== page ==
Testing showed that all pins looked normal except for pin 6, the pin that was connected to the NC loop. This pin showed 35 ohms of resistance to Vss where a diode would normally be seen. Below are the measurements on the failed device and a good device.

The measurements point to damage at pin 6 only. Likely the device did not go into latch up since the power supply pins measured normal. Let's take a look at the equivalent circuit of pin 6, the attached NC loop circuit is also included.

On this device pin 6, shown on the right side of the circuit, may be configured as an input or an output. The diodes are protection diodes for the circuitry used when the pin is configured as an input. The n channel and p channel MOSFETs are large transistors used as output drivers when the pin is configured as an output. These output drivers also look like diodes when measuring the IV characteristics. Note that there is additional circuitry associated with the pin that is not shown here.

A good guess would be that either or both the diode connected to Vss_IC or the n channel MOSFET is damaged. How do we find out where the damage is specifically? We will open up the chip and expose the die!

Exposing the Die

This device is a plastic dual inline package (DIP) as shown in a prior figure. The plastic is actually a specially formulated epoxy with proper flow characteristics, thermal expansion parameters and flame retardants to enable high volume manufacturing, protection of the die and conformance to safety regulations. There are a number of ways to decapsulate (i.e. decap) a device to expose the die. There are mechanical methods that involve heating the device while in compressive stress causing the package to break away from the die. The advantage of this method is almost anyone can do it with some practice but the likelihood of damaging the die is high and the connections to the lead frame are not maintained.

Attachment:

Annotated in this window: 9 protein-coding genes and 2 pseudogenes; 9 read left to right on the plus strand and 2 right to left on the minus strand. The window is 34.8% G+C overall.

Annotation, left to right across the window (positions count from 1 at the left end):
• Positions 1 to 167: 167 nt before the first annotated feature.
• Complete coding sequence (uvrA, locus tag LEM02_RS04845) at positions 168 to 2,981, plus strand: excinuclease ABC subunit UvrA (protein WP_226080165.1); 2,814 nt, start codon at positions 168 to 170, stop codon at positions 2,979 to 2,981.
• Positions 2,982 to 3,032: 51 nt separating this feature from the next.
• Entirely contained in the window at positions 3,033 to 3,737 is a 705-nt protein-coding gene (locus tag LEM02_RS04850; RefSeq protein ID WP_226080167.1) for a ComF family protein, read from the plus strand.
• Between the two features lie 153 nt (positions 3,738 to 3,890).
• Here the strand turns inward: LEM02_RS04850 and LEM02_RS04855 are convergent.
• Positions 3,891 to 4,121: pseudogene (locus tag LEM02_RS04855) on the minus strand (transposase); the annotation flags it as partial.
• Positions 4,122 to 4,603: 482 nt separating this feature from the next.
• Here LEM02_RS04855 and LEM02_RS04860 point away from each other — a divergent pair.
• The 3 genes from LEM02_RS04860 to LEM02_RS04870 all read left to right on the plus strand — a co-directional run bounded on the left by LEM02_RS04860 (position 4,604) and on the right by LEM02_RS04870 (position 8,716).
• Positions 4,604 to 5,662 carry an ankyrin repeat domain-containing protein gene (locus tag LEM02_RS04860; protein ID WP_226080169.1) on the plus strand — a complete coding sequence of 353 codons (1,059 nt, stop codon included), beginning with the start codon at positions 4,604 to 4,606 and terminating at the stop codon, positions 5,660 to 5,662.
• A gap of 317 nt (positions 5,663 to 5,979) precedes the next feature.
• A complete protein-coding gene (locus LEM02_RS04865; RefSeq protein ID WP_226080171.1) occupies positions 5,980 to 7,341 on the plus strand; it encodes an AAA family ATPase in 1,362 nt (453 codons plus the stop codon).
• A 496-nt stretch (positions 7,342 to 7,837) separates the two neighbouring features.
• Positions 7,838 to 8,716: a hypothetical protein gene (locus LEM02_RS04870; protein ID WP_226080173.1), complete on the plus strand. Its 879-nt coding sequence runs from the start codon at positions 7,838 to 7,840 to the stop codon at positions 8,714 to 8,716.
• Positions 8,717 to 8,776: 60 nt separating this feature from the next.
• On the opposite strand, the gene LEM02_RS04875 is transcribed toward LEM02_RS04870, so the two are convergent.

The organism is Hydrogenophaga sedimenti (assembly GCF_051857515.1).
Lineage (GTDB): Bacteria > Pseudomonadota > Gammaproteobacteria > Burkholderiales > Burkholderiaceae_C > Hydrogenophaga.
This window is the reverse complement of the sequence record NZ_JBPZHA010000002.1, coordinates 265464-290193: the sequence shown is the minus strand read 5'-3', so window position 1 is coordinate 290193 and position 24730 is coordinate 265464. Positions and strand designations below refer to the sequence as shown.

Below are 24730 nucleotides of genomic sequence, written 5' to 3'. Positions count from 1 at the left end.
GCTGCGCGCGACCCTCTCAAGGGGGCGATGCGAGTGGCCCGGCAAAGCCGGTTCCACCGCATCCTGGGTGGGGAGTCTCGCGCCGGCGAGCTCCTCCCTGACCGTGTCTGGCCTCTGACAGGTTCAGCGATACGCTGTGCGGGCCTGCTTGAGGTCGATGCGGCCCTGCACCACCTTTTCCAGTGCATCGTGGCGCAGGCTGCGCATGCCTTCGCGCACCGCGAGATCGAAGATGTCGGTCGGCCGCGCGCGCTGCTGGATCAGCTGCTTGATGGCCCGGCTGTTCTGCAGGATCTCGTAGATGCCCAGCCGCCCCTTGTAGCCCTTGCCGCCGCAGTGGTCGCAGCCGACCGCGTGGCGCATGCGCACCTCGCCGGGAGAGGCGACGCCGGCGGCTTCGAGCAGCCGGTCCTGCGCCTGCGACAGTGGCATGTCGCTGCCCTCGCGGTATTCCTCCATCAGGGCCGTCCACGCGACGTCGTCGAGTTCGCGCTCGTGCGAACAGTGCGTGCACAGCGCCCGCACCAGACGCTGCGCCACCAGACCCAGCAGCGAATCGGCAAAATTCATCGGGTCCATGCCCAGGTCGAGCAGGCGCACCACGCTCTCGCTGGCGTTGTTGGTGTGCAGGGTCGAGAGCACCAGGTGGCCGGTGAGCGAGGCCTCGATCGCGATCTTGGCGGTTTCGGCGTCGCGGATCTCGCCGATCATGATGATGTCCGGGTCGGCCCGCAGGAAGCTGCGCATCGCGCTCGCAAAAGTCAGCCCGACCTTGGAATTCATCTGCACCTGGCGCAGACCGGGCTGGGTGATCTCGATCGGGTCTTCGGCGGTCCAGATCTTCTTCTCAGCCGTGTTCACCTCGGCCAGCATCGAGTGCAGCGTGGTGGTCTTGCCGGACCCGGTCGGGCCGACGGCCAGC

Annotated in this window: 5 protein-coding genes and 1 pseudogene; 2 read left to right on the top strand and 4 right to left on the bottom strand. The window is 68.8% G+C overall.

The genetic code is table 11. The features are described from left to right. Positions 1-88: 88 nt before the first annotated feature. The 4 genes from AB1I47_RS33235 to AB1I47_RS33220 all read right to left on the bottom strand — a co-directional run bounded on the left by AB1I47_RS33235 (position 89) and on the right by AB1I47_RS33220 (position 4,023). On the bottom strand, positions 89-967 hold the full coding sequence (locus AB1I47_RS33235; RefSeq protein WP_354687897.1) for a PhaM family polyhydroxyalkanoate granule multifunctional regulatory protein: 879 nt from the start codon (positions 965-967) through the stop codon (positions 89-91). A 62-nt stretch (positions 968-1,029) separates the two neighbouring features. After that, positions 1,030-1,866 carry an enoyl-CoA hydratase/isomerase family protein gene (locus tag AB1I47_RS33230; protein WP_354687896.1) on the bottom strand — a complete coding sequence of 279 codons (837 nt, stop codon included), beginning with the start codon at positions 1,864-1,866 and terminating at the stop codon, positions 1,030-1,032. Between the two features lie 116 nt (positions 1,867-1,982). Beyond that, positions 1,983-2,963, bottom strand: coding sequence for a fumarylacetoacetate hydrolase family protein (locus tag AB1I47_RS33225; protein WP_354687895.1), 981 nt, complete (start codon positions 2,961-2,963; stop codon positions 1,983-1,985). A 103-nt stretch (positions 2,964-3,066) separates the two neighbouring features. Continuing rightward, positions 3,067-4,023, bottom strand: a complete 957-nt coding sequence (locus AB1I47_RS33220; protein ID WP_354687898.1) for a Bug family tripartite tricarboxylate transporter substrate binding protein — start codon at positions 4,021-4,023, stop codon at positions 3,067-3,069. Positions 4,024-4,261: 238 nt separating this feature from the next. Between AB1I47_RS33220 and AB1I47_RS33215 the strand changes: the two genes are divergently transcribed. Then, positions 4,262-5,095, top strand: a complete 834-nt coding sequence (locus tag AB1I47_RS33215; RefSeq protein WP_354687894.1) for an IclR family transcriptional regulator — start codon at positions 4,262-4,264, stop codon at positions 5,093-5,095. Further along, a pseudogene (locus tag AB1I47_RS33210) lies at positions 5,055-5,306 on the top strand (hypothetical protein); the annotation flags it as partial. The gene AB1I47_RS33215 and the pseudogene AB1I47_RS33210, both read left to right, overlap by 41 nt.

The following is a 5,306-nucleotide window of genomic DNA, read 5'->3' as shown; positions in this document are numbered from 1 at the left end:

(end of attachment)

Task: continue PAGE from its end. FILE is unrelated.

For failure analysis of a single failing die, decapsulation is performed by a trained technician using a combination of milling away the epoxy just above the die and then removing the remaining epoxy with aggressive heated acids. All this is performed in a properly vented fume hood. The connections to the lead frame are maintained by careful milling and acid application. Unlike some amateur chip detectives like Ken Shirriff, I don't have the equipment and materials for this so I sent the device to a professional lab for decapsulation. I also asked the lab to provide a few photos of the exposed die showing the damaged area(s) since I also don't have a reflected light microscope.

Image of the 12F508 die, the numbers denote the pin numbers.